Crossing the Divide
Phone calls and texts flooded our house earlier this week. The flurry of buzzing and ringing and talking made me forget the pledge to cycle every day in May. My riding streak ended at 46 days. My uncle’s life ended at 82 years–news delivered via the phone calls.
It’s strange how death often leads us to reconsider life. Our lives were so different, my uncle’s and mine. He seemed content to live within a small space, both geographically and emotionally. Particularly in his later years, his sphere included only a few people in the handful of miles between church, grocery store, and home. Whereas I belong to many communities (including cycling), he belonged to only one, and a tiny one at that. He marveled at my strange obsession with bicycling, and I marveled at his constricted life.
The last time we saw each other was just a few days before he died, at a family gathering. He asked about bicycling, knowing its importance to me, and suggested I couldn’t possibly have ridden that day. Overhearing this, my father began to laugh (he’d just heard me tell a funny story about the morning trip to the grocery store), and said, “She rode this morning.” The stunned look on my uncle’s face belied the fact that he couldn’t imagine riding a bicycle on the same day as a two-hour car trip, as though either one required a superhuman effort. Riding a bicycle for a full week with strangers would have been inconceivable to him. He might have been able to handle the physical part of the journey, but the social effort could have killed him.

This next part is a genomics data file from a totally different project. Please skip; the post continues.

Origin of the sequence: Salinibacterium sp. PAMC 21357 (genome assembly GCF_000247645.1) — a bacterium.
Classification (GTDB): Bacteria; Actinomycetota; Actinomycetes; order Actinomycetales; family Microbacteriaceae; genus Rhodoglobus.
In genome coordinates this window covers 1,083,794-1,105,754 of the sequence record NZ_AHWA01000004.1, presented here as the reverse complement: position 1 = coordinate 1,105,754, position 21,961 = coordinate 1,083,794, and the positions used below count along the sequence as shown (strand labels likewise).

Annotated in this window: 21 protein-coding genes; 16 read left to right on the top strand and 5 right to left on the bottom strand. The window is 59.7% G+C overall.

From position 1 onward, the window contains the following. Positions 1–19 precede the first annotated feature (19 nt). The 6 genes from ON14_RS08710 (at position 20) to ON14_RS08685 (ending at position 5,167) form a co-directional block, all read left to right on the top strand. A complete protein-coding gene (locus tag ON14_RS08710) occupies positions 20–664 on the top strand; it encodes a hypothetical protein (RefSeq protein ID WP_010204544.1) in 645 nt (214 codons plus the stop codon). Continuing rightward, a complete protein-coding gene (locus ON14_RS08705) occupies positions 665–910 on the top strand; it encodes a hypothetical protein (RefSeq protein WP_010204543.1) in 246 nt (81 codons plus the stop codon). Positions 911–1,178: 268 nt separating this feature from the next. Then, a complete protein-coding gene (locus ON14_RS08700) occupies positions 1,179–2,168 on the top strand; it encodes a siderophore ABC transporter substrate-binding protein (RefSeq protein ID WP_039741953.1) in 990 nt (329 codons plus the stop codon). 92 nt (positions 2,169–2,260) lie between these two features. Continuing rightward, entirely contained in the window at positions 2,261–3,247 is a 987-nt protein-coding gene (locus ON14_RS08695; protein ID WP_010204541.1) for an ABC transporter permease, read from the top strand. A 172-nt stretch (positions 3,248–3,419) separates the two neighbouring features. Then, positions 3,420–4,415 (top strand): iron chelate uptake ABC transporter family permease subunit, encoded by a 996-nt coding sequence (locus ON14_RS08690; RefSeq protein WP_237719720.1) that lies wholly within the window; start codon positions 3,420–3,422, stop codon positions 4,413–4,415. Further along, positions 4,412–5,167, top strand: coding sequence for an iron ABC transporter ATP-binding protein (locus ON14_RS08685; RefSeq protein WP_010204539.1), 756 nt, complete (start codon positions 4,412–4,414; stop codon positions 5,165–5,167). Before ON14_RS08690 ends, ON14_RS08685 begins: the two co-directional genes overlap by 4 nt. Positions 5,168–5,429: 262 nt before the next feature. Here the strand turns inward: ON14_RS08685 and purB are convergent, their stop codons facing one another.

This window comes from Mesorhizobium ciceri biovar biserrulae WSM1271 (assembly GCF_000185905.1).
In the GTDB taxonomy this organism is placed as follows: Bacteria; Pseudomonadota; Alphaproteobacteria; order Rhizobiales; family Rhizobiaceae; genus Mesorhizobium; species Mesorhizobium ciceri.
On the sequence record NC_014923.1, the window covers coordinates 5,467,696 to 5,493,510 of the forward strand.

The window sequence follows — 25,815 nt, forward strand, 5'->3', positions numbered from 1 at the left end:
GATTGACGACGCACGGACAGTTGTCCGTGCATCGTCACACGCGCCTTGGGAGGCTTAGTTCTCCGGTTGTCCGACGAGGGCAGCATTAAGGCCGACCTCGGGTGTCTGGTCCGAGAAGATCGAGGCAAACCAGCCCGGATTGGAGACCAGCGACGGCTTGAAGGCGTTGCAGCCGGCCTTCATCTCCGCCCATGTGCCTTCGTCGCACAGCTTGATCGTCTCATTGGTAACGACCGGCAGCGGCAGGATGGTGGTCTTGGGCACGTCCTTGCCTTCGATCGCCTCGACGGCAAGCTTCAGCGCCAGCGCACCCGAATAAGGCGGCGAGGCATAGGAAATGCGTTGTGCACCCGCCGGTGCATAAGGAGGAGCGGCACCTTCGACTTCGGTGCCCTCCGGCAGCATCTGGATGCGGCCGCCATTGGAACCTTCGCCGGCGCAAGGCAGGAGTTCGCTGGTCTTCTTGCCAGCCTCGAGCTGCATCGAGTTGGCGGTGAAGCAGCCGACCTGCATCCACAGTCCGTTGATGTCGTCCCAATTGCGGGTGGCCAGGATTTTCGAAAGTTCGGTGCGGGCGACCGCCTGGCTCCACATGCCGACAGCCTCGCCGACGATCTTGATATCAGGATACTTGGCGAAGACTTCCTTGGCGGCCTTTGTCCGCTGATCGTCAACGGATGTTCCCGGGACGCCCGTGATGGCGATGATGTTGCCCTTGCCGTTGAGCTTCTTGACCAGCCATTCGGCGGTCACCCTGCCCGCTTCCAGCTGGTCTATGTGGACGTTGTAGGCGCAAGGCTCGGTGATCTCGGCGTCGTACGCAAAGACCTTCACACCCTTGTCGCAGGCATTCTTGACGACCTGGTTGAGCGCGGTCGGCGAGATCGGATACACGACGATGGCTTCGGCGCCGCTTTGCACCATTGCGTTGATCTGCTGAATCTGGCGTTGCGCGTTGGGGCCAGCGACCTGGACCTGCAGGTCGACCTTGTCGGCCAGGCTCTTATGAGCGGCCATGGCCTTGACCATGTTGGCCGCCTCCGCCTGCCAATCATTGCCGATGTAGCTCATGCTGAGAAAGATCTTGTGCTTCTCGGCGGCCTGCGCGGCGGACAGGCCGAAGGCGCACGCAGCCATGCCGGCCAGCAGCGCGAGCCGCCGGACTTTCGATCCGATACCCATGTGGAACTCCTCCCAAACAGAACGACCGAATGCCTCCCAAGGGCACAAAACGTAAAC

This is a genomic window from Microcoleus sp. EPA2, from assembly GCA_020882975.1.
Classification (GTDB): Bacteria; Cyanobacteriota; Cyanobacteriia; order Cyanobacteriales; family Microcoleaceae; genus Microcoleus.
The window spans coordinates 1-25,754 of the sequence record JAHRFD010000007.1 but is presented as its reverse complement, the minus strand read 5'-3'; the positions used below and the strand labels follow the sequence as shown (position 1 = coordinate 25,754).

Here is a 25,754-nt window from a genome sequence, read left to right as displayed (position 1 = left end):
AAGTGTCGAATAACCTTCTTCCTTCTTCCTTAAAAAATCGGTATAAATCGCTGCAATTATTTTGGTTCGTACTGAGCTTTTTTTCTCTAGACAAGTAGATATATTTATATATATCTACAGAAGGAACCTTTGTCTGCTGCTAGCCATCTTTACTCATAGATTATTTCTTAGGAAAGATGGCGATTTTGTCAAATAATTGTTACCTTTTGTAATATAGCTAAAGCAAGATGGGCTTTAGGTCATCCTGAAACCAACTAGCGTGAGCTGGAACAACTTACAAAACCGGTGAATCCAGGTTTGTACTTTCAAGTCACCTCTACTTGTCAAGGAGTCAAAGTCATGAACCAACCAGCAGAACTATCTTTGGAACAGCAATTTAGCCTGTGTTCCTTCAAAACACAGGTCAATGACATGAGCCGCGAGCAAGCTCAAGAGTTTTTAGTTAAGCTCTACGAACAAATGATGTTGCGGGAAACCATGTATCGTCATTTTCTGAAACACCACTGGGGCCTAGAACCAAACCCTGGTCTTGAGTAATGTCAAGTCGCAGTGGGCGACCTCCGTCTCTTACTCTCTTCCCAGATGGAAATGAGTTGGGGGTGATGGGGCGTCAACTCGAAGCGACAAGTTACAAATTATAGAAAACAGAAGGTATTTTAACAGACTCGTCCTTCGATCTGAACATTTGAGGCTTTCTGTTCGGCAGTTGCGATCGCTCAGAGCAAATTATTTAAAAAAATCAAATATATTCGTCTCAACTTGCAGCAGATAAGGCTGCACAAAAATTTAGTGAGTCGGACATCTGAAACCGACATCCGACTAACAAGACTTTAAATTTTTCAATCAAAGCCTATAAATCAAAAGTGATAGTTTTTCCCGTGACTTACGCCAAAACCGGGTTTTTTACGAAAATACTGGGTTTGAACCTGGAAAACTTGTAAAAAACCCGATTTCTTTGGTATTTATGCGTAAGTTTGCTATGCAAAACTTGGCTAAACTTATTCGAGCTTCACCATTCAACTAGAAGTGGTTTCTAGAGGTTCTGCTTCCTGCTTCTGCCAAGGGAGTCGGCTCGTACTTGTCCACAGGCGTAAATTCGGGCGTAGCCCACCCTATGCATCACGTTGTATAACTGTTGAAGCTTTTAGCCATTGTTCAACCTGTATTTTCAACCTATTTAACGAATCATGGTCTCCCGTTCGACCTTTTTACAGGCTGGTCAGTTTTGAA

I’ve been struggling with how to put my feelings into words. Is living a “safe” life the best choice? My uncle, along with other family members, worried about my safety while bicycling. He lived a long life, but it wasn’t a full one. He almost never took risks. At the end, he was blind, infirm, and could barely engage in simple conversations. Was it worth it, his safe life? When I’m 80, if I’m lucky enough to live that long, I want to remember days gulping for air riding massive hills on a blistering summer day, thinking about heat stroke. I don’t want to die as a smear on a tractor-trailer grill, either, but I definitely want something other than the grocery list to be the last thing on my mind.
So my uncle has crossed the great divide, certainly the biggest adventure in his (or anyone’s) existence. But I hope his soul understands there are some adventures worth living for.